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Trends in Federal Support of Research and Graduate Education 3 Field Trends in Graduate Education Support Since World War II, graduate education in science and engineering in the United States has been closely linked to university-based research.1 Trends in federal obligations for university research directly affect graduate enrollment because research funding supports graduate research assistantships. Moreover, trends in federal obligations for university-based research also indirectly affect graduate enrollment by shaping the job market in given research fields. Students become aware of whether research funding opportunities in a field, and therefore academic job prospects, are increasing or decreasing and choose fields of study at least in part based on those prospects. Yet there are many other factors that influence enrollment in graduate education programs. The flow of students through secondary school science and mathematics courses and undergraduate science and engineering majors determines the number of domestic students qualified to pursue graduate degrees in science and engineering. Higher education institutions may allocate funding, including graduate student assistance, to sustain competence in research and training in a wide range of fields. And investigators have a variety of options for staffing their laboratories—not only graduate student assistants and students on fellowships and traineeships but also postdoctoral fellows, non-faculty research scientists, and trained labora-tory technicians. In part this is an economic decision, and in some fields such as the biological sciences the number of recent Ph.D.’s available for postdoctoral fellowships at costs similar to those of graduate research assistants has increased in recent years. Student preferences, influenced by the intrinsic interest of particular subjects, perceived job opportunities, and other factors, also affect graduate enrollment trends. Federal research funding plays a role in this equation by affecting the prospects for future academic employment of Ph.D.’s. Nevertheless, an increasing majority of students in science and engineering—many of whom will leave school with master’s degrees rather than doctorates—eventually pursue careers outside of academia. In the latter half of the 1990s an important factor in the job market for people with advanced technical training was the high demand on the part of industry as well as the public and non-profit sectors for expertise in information technology (IT). The tight job market for IT workers contributed to rising salaries and other compensation that attracted students to computer science and engineering, perhaps away from other fields, and lured other students out of graduate school altogether or away from completing any advanced degree or progressing from a master’s degree to a Ph.D. program.2 As the most highly regarded system for advanced technical training in the world, U.S. science and engineering graduate education attracts large number of students 1   For reasons articulated by The National Academies’ Committee on Science, Engineering, and Public Policy (COSEPUP), the close linkage between research funding and training support is not necessarily desirable, especially in a world in which most new scientists and engineers with advanced degrees do not pursue academic careers. First, the research assistantship is a product of the needs of a particular investigator and a particular project rather than a reflection of the student’s educational needs. It may limit students’ flexibility to design graduate programs better suited to employment in industry or other non-university settings. Second, the prevalence of research assistantships tends to hold graduate enrollments hostage to shifts in government agency missions and research budgets independent of the market for people with advanced technical degrees. In short, the United States has “no clear human resources policy for advanced scientists and engineers.” COSEPUP recommended less reliance on research assistantships and increased use of education/training grants to institutions and departments. National Academy of Sciences, National Academy of Engineering, Institute of Medicine. 1995. Reshaping the Graduate Education of Scientists and Engineers, pp. 3–4, Washington, D.C.: National Academy Press. 2   National Research Council. 2001. Building a Workforce for the Information Economy, Washington, D.C.: National Academy Press.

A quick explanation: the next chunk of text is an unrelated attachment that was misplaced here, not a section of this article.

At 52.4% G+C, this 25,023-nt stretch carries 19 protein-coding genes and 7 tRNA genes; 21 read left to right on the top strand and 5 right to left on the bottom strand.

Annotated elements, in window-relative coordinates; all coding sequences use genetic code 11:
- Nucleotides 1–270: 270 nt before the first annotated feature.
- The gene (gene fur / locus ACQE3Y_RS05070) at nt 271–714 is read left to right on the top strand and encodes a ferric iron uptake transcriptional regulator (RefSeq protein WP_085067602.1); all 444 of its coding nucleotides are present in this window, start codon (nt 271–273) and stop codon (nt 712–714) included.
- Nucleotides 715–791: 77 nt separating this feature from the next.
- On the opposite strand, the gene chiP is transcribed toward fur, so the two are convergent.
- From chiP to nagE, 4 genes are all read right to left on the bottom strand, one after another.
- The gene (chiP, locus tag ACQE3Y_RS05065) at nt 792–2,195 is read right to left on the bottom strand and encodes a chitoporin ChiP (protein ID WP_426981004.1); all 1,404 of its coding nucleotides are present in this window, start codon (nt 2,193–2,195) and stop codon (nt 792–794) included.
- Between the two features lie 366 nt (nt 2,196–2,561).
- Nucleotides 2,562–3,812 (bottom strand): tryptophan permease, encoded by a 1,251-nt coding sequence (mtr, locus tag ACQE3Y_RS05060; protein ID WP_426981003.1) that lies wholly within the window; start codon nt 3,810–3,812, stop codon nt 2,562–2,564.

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Trends in Federal Support of Research and Graduate Education from abroad.3 Trends in the enrollment of foreign graduate students—a substantial portion of students in many fields and a majority in some—are also affected by many factors, including home country political conditions and employment and training opportunities, the availability of home country financial support for graduate education abroad, and opportunities for permanent residence and eventual employment in the United States. While acknowledging that a host of factors influences trends in graduate enrollment in different disciplines, this chapter seeks to relate trends in federal obligations for university research to graduate enrollments in subfields of science, engineering, and health, and to anticipate what recent increases and reductions in research support mean for the production of people with advanced technical degrees. To the extent that graduate enrollment is affected by changes in research funding, changes in enrollment should appear within a year or two. Analyzing trends in awarded doctoral degrees is more complicated because of the substantial time lag between initial enrollment and completion of Ph.D. degree requirements—on average between 6.6 and 7.5 years in the natural sciences, engineering, and social sciences.4 Thus, it may take 7 years for enrollment increases in a field to show up in doctoral award data, although the effect of declining enrollment on doctorates may show up earlier as students drop out of degree programs or switch fields. The analysis that follows draws principally on data from the National Science Foundation’s Survey of Graduate Students and Postdoctorates in Science and Engineering (GSPSE), which allows us to examine trends in graduate enrollment by field, by mechanism of support (i.e., research assistantship, teaching assistantship, traineeship or fellowship) and by source of support (i.e., federal government agency, nonfederal sources, institutional support, and self-support). Federal support is in the form of research assistantships, fellowships, and traineeships. Research assistantships (RAships) now account for a large majority of students with federal support in most fields except for the medical sciences, where traineeships and fellowships are the dominant mode of government support. RAships are typically the only form of federal government support for which non-U.S. citizens are eligible. Self-support includes loans (including federal loans), personal and family contributions, and foreign government grants for foreign nationals’ study in the United States. The analysis also draws on data gathered on doctorate awards by field for U.S. and non-U.S. citizens from the Survey of Earned Doctorates (SED). The field classification used in both surveys is similar but not identical to the classification of research fields used in the Federal Funds Survey and in Chapter II. Here aeronautical and astronautical engineering are combined as “aerospace engineering.” Environmental biology is combined with biological sciences, and “health sciences” encompasses most of the clinical fields that comprise “medical sciences.”5 In general we find a high but not perfect correlation between declining research funding in the mid-1990s and declining graduate student enrollment and Ph.D. production through 1999.6 Fields that experienced increasing federal research support show a mixed pattern of enrollment and Ph.D. output. The anomalies—fields with rising research funding and declining enrollment (aeronautical, astronautical, chemical, civil, and materials engineering; astronomy, agricultural sciences, atmospheric and ocean sciences and psychology)7 —underscore that there are other factors at work and demonstrate the complexity of any causal analysis or, to the extent that the decreases are of concern, of any attempt to boost enrollment and Ph.D. awards. The data may be misleading in one respect. Although the role of federally funded research assistantships, fellowships, and traineeships varies greatly among fields, in general less than one-third of graduate students are reported to be supported principally by federal funds and in some cases—e.g., much of engineering, computer science, and agriculture—the share is closer to 20 percent. This might lead one to conclude that federal research funding is a relatively small factor in enrollment trends. Yet the data on sources of support reflect students’ principal funding at a snapshot in time. Over the typical 6 to 7 year graduate education career leading to the Ph.D., students are likely to receive support from different sources. Thus, the proportion of students who during their tenure receive some support from federal research grants and contracts is undoubtedly higher than one third. Moreover, the availability of research assistantships enables institutions to allocate resources to other purposes and thus has powerful indirect effects on enrollment and institutional operations generally. 3   William G.Bowen and Neil L.Rudenstine. 1992. In Pursuit of the Ph.D., Princeton, N.J.: Princeton University Press. National Academy of Sciences, National Academy of Engineering, and Institute of Medicine, Committee on Science, Engineering, and Public Policy. 1995. Reshaping the Graduate Education of Scientists and Engineers, Washington, D.C.: National Academy Press. 4   Allen R.Sanderson, Bernard L.Guoni, et al. 2000. Doctorate Recipients from United States Universities: Summary Report, 1999, pp. 54. Chicago: National Opinion Research Center. 5   See Appendix. 6   The decline in graduate enrollment in science and engineering is not explained by an overall decline in the number of students graduating from U.S. institutions with appropriate bachelor’s degrees. In fact, that number increased by 12.9 percent from 1992 to 1997, the last year for which NSF data are available, although there may have been declines in bachelor’s degrees in certain fields and in certain years during the decade. 7   Of these ten fields, four had declining research funding through 1997. There are no cases of declining research funding and rising enrollments.